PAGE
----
Or if your prefer it short:
BinaryReader br = new BinaryReader((input.ReadByte() != 0)? new HuffmanStream(input):input);

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Well, thanks for your reply but that was just an example - It's my fault, I tried to demonstrate my problem and ended up over-simplifying it.

My actual code is far more complex than reading a single byte from the stream, I have to read a few integers and strings before I get to the 'is it compressed or not?' part.

For this reason I still think the best approach is to alter the stream attached to the BinaryWriter - otherwise the code would become too cumbersome.

Can someone help me out with this? Again, if what I'm trying to do is stupid or just plain 'wrong' then please point it out!

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Ok, the point is that if you are doing something generic that choses between multiple methods of doing something you probably don't want to rely on any one of those methods until you know what method you are going to use. There are many, solutions to your problem as I see it. Here are a few:

1: use fixed size/dynamic header and read it off the stream before you asign it to a text/binary/whatever reader. (if the header contains binary data use a BinaryReader around a MemoryStream to read it)

2: don't use the readers at all and just use the stream.

3: get the stream out of your binary reader (see BaseStream property) and read from it before your use the reader.

4: assign multiple readers to the stream (probably won't work or will have unexpected results unless you are sure that no buffering is going on). (You mau be able to use seek methods to get around this)

5: read the entire stream into a buffer and than devide it up and parse it or convert it to streams.

6: Open the stream read the header close it and open it again.

7: Seperate the header info from the stream (on disk or where ever it is).

8: Use some sort of pre-existing format/parser (XML? Serialized Data?) and just forget about all of this stuff.

etc... etc... etc...

There it probably no reason to modify the BinaryReader (which you really cannot do -- though you could make a subclass if you really felt like wasting your time.)
Method 1 will work.
Method 2 could be best: if a tool does not work for your problem do not use it.

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Well, thanks for your reply. I'll look into using your 2nd method. However, I can't see how I could read integers without using a BinaryReader. A stream just allows you to read byte arrays, right? There is probably a way to convert these arrays to integers, but it seems a bit of a hack to me.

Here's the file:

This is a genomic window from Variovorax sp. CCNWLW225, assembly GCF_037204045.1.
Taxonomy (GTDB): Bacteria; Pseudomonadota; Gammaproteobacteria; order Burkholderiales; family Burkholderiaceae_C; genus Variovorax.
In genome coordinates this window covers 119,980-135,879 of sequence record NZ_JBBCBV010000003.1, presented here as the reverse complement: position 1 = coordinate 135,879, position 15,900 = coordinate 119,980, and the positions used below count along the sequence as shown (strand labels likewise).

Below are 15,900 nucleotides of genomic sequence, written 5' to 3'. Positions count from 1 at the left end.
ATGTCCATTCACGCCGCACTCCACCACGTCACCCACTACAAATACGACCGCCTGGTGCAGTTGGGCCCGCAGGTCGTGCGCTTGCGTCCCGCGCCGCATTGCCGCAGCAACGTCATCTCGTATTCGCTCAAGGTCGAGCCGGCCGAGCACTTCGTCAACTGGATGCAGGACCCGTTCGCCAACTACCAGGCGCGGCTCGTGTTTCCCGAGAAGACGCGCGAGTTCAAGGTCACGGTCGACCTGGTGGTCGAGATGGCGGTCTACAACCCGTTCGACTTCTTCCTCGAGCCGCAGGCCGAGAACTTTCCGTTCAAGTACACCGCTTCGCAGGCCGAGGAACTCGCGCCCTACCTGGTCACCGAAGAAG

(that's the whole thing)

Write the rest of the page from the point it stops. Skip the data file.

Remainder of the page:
Of course, I'm by no means an expert. I'll look into it.

Thanks

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It is actually mostly trivial to encode/decode integers and numeric types because they are always the same size. An integer is 32 bits or 4 bytes long so to read an integer just read 4 bytes and then shift and add them like so:
//conceptual:byte[] intData;//read it off the streamint result = 0;result += (intData[3] << 24);result += (intData[2] << 16);result += (intData[1] << 8);result += intData[0];

Or the easy way in .NET:
int result = BitConverter.ToInt32(intData,0);

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Quote:
 Original post by BarguastThere is probably a way to convert these arrays to integers, but it seems a bit of a hack to me.

Actually, this is exactly what a BinaryReader does internally. :)

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Yeah, but doing the conversion myself (as I think turnpast recommended) seems a bit unnecessary when it is what the BinaryReader is for.

I guess, being a relative beginner, that I'm just a little confused as to what these classes actually 'are'.

As far as I am aware the BinaryWriter, BinaryReader (etc.) classes are just concerned with formatting. If you pass an integer in, they will convert it to a byte array and then pass that on to the BaseStream. Is that basically right?

In which case, why do these classes have Close methods? Since they are only data converters then why would you need a method to 'close' them? Or is the Close method just a convinient way of closing the underlying stream? In which case, is it really necessary to ever 'Close' a BinaryReader/BinaryWriter if I can just close the stream myself?

Quite a few questions there, but hopefully they will clear this up for me.

Thanks!